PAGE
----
I’m a domestic worker. You can just imagine how badly COVID-19 has impacted my income.
Clients, especially elderly people, were suddenly uncomfortable with letting outside people into their homes for fear of contracting the virus. A lot of my work dried up. I feed my children only by the grace of God — and the help of food banks. But even food banks can’t pay our rent or utilities.
I’m one of 2.5 million domestic workers in this country. We’re all fighting so our kids can have a roof over their heads and food in their bellies.
The pandemic has brought to a head many challenges that domestic workers have faced for years. We are skilled professionals performing critical and valuable jobs, but we were deliberately excluded from the Fair Labor Standards Act. As a result, we are routinely denied a living wage, the right to organize a union, or protections against harassment or unsafe working conditions.
Complicating matters, many of us are immigrants. And when we lose work, as many of us have during this pandemic, our status makes us ineligible for many safety net programs like food stamps. Often, workers who have lived here for decades, raised children here, and helped build their communities don’t have access to safety benefits that others do.
Those of us with language or immigration status barriers are particularly vulnerable to exploitation and abuse in the workplace. I still have trouble talking about the employer who demanded I remove my blouse for him. I was scared, but I refused. So, I was fired.
The pandemic has brought to a head many challenges that domestic workers have faced for years. We are skilled professionals performing critical and valuable jobs, but we were deliberately excluded from the Fair Labor Standards Act.
In fact, one in four of us report sexual harassment and abuse at work. The same number report having contracted a serious virus or other infection at work. And that’s only those who actually report such things. Many of us stay silent, because reprisal could mean losing our income or even facing deportation.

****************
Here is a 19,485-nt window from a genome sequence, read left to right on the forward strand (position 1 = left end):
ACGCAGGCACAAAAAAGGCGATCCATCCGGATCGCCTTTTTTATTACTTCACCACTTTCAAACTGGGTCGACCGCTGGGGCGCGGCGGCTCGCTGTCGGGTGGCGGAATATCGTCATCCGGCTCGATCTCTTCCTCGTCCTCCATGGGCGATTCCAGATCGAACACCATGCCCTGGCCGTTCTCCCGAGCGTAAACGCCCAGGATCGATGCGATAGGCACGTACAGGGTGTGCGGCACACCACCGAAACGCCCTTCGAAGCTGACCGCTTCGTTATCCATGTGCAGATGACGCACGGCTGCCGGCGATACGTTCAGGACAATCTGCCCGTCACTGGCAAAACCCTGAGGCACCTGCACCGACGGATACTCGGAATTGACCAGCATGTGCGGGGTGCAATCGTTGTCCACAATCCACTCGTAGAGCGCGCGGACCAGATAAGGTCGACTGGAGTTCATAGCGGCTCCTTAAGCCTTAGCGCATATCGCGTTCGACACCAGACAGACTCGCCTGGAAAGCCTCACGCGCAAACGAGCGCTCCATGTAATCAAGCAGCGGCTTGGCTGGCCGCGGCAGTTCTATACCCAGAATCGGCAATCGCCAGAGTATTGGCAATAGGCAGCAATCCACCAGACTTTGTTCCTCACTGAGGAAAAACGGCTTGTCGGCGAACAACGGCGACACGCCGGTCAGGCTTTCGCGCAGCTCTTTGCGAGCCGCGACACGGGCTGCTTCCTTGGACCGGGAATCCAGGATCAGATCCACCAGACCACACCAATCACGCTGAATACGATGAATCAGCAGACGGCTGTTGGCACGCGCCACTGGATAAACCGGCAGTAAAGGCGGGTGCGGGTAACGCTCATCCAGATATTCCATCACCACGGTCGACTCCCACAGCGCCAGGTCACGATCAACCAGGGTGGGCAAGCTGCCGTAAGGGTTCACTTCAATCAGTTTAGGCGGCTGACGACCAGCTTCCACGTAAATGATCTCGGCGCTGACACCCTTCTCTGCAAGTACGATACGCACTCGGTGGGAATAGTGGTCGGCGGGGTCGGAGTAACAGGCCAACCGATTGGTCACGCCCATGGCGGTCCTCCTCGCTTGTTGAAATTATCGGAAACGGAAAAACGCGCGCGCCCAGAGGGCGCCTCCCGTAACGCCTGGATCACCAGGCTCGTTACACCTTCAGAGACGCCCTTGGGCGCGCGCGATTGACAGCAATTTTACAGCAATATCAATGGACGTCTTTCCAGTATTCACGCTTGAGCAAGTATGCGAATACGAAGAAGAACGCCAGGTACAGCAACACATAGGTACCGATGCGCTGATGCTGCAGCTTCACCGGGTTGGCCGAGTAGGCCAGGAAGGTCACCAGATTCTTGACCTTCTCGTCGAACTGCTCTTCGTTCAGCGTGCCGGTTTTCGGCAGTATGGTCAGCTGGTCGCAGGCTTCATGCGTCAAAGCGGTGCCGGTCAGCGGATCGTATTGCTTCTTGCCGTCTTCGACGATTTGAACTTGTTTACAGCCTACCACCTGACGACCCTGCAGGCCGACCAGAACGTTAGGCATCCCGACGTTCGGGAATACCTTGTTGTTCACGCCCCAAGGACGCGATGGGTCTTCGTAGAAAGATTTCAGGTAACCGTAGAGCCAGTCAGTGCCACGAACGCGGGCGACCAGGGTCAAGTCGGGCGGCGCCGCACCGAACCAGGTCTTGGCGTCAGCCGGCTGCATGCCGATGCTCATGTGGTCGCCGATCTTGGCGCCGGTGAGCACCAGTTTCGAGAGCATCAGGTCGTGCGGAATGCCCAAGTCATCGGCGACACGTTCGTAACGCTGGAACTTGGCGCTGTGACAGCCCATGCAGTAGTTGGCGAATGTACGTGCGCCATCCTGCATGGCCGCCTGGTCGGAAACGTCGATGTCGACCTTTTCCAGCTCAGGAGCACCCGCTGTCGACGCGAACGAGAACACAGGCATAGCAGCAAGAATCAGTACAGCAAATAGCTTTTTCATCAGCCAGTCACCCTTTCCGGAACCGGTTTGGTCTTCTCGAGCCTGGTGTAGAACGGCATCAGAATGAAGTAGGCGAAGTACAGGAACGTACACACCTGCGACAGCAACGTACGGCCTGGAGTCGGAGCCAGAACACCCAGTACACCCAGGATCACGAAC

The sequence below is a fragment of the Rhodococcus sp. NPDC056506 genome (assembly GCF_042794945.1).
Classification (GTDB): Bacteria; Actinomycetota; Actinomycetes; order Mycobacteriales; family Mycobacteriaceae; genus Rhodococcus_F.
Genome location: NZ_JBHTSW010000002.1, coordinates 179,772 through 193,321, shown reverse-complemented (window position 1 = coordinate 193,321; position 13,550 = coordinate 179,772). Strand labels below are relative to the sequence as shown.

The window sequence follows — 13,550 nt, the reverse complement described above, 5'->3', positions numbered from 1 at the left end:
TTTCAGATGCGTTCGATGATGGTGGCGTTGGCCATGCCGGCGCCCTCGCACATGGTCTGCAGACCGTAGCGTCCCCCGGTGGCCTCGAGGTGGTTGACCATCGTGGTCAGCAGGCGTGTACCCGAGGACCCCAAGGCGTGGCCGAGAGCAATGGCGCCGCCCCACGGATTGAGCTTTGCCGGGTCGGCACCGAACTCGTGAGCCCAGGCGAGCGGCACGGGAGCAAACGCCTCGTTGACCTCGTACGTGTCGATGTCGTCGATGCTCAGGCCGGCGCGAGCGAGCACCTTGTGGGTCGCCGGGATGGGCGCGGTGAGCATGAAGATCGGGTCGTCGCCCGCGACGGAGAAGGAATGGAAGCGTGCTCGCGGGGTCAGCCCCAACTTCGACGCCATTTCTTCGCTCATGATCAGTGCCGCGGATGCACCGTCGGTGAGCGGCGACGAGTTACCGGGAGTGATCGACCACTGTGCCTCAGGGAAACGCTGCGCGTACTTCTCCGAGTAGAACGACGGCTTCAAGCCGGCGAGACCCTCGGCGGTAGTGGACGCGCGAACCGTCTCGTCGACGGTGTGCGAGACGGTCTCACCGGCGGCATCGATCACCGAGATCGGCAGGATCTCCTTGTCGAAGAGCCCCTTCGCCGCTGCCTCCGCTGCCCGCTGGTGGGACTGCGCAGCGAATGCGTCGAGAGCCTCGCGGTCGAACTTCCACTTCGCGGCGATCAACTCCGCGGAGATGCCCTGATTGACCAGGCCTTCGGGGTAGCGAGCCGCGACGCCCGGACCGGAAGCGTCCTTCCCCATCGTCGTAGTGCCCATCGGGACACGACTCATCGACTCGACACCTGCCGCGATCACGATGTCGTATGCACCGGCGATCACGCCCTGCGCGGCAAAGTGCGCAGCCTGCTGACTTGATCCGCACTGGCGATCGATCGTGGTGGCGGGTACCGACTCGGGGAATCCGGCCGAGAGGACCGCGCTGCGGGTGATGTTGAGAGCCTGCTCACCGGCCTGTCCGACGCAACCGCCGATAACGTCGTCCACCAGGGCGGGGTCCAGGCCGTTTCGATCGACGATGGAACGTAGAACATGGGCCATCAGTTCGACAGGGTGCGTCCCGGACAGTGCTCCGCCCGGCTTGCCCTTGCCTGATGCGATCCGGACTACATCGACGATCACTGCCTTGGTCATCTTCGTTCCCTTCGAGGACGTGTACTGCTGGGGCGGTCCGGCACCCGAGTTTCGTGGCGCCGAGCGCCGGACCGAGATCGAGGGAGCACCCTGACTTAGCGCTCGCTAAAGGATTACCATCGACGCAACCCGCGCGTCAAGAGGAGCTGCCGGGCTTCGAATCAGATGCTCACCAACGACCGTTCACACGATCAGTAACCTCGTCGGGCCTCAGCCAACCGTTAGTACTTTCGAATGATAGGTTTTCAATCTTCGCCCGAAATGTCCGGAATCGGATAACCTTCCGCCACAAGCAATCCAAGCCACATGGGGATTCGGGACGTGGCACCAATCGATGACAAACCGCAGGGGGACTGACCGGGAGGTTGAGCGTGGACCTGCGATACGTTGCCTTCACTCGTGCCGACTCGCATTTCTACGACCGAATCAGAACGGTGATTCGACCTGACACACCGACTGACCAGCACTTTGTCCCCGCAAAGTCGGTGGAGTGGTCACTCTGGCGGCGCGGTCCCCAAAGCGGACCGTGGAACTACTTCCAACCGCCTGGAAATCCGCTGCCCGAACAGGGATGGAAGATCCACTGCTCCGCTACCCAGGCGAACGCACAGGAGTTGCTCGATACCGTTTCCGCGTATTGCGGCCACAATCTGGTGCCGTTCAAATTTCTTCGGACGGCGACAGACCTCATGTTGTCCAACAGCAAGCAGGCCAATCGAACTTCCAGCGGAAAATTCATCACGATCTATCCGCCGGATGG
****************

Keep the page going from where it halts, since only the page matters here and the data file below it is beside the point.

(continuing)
These problems are as old as the profession itself in the United States. Without federal protections, many of us have been organizing for protections in our states.
In Sonoma County, California, where I live, I joined the Graton Labor Center to fight for legal protections for the 300,000 Californian domestic workers like me. We organized and educated, demonstrated, and lobbied to get a bill passed — SB 1257 — that would have guaranteed our health and safety protections. But Governor Gavin Newsome vetoed it.
I was sad and angry. But I want my children to remember me not as a victim, but as a warrior. We’re coming back stronger, with more workers and more hope. We’ll get the bill passed again — and one way or another, the governor will have to listen to us.
Immigrant domestic workers care for your children, parents, and homes. Yet we’re abused, misused, and unprotected. We’re the first to lose our jobs in hard times and the last to get help from the government.
If you live in California, I hope you’ll support our call to reintroduce the Health and Safety for All Workers Act. If you live elsewhere, you can support similar legislation in your own state — or call on your lawmakers to support federal protections for domestic workers, like those included in President Biden’s new jobs and infrastructure plan.
Eventually, we all need some kind of help. Some of us need assistance with our children or when we become disabled. All of us will age and need care at some point. So, join us in making sure there is a safe and healthy workforce there for you when you need us.
Socorro Diaz is a member of the Women’s Action and Solidarity Alliance of the Graton Day Labor Center in Sonoma County, California. This op-ed was distributed by OtherWords.org.
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